Like Colorado, neighboring Utah was also plagued by warm January temperatures and a dearth of natural snowfall. According to the National Weather Service, Utah’s statewide annual snowfall last winter was only 41 percent of average. Even so, the Utah’s Alta Ski Area received the most snowfall of any U.S. resort when measured at mid-mountain, according to First Tracks!! Online snow statistician Tony Crocker.
“Alta Ski Area has measured near the Collins mid-station at 9,600 feet since 1980-81. 2014-15 snowfall there was 323.5 inches, lowest of the 35 years measured there,” Crocker explains. “Jay Peak in Vermont measured 374 inches at the top and 214 at the base, so I count 294 mid-mountain for Jay. Alyeska (Alaska), like most West Coast areas, was plagued by a high rain/snow line in 2014-15. The top of Alyeska’s lift service at 2,750 feet had 478.3 inches of snow while mid-mountain at 1,500 feet had only 176 inches. The long term relationship of mid to top at Alyeska is 79%, so the 37% this year tells you how much rain there was.”
A significant and inordinately heavy, wet snowstorm thankfully arrived in Utah just before Christmas, providing the perfect base building material to open additional terrain for holiday guests. In fact, Utah ski areas had recorded between 100 percent and 130 percent of average snowfall as of January 1, 2015, before Mother Nature turned off the spigot.
When winter 2014-15 was all said and done, Utah logged just over 3.9 million skier visits, down 4.9 percent from the previous season’s tally of over 4.1 million, according to numbers released by the Utah Ski and Snowboard Association (Ski Utah). Last winter’s number also represents a 2.2 percent decrease from Utah’s five-year average of just in excess of 4.0 million.
“Utah’s resorts did an outstanding job, both getting the word out about early season snow conditions and ensuring that guests had an exceptional experience all winter,” said Ski Utah President Nathan Rafferty.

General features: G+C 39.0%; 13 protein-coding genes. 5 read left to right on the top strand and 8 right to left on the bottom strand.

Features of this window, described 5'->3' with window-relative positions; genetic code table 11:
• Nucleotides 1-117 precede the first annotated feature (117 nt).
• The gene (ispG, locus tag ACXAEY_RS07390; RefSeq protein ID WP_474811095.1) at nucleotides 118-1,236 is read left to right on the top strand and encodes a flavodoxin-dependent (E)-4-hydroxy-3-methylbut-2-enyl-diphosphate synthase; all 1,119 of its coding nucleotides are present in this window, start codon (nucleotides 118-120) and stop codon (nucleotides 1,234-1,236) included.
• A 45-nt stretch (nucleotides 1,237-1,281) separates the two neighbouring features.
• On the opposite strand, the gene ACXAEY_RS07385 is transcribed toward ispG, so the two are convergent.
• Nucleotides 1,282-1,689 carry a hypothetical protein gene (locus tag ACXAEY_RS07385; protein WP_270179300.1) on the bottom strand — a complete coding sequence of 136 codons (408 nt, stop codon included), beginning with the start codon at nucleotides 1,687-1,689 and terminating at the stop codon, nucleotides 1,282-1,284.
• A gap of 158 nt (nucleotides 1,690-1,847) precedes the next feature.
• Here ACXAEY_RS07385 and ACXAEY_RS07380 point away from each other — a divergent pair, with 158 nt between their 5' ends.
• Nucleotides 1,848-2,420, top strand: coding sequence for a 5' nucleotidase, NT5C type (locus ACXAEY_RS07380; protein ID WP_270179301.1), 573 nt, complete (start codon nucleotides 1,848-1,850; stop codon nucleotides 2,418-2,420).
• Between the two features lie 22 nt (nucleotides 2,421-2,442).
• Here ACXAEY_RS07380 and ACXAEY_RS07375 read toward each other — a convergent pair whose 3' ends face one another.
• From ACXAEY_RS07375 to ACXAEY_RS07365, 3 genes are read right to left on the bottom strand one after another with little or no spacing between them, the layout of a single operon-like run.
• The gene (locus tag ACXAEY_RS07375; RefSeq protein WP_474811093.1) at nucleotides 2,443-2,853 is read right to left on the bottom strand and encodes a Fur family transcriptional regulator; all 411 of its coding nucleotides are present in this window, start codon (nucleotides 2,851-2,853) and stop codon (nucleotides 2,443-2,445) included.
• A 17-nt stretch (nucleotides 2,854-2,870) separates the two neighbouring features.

The Rocky Mountain region’s big winner was New Mexico, where the state’s 11 ski areas saw a 19.4 percent increase in skier and snowboarder visits in 2014-15 compared to 2013-14, although the latter was a winter of intense drought throughout the state. At just over 900,000, these skier days contributed to a $98 million increase in local economic activity, according to the trade group Ski New Mexico.
The net gain of 176,000 visits represents the second-highest number for the state in the past decade. Ski Apache, in the southern part of the state, nearly doubled its skier visits year on year. Surveys taken by the resort showed that 65 percent of visitors were from out of state. Average snowfall in New Mexico in 2014-15 was 136 inches, 12 inches above the five-year average. But snow came early, locking in conditions for much of the winter and encouraging guests to travel to the state.
“The perception of snow is sometimes more important (than the total amount),” said George Brooks, executive director of Ski New Mexico. “Most people would be surprised there was only 12 more inches of snow overall. But if it snows often, there’s that perception of more snow.”
NSAA’s Pacific Southwest, which includes the drought-ridden states of California, Nevada and Arizona, was down 6.4 percent year on year, and the Pacific Northwest fell by 36.3 percent over the previous season. Both declines were driven largely by weather, as when it actually did snow rain levels were often very high. A number of ski areas in both regions actually threw in the towel early on either the entire season, or until snowflakes and colder weather returned.
Michael Reitzell, President of the California Ski Industry Association which represents most ski areas in California and Nevada, estimates his membership’s skier visits for winter 2014-15 at just over 4.6 million. That may be a record low, but putting that in precise context can be problematic.
“It is difficult to compare because the last four years have been quite an aberration,” Reitzell acknowledged. “2004-2005 and 2010-11 were the biggest years at approximately 8.1 million visits. On average, from 2004-05 through 2010-11, the average visits were approximately 7.5 million. The last four years are around 5.6 million, for obvious reasons.”
Pacific Northwest Ski Areas Association President John Gifford blames snowfall that dipped to as low as 25 percent of normal in parts of Oregon for his organization’s tally of approximately 1.6 million skier visits in both Oregon and Washington last winter, a 41 percent drop from the roughly 2.6 million counted a year earlier, which holds close to the 10-year average of those two states combined. However, Gifford pointed out that attendance-wise, the winter of 2004-05 was actually worse, with only 1.4 million skier visits recorded in the two states.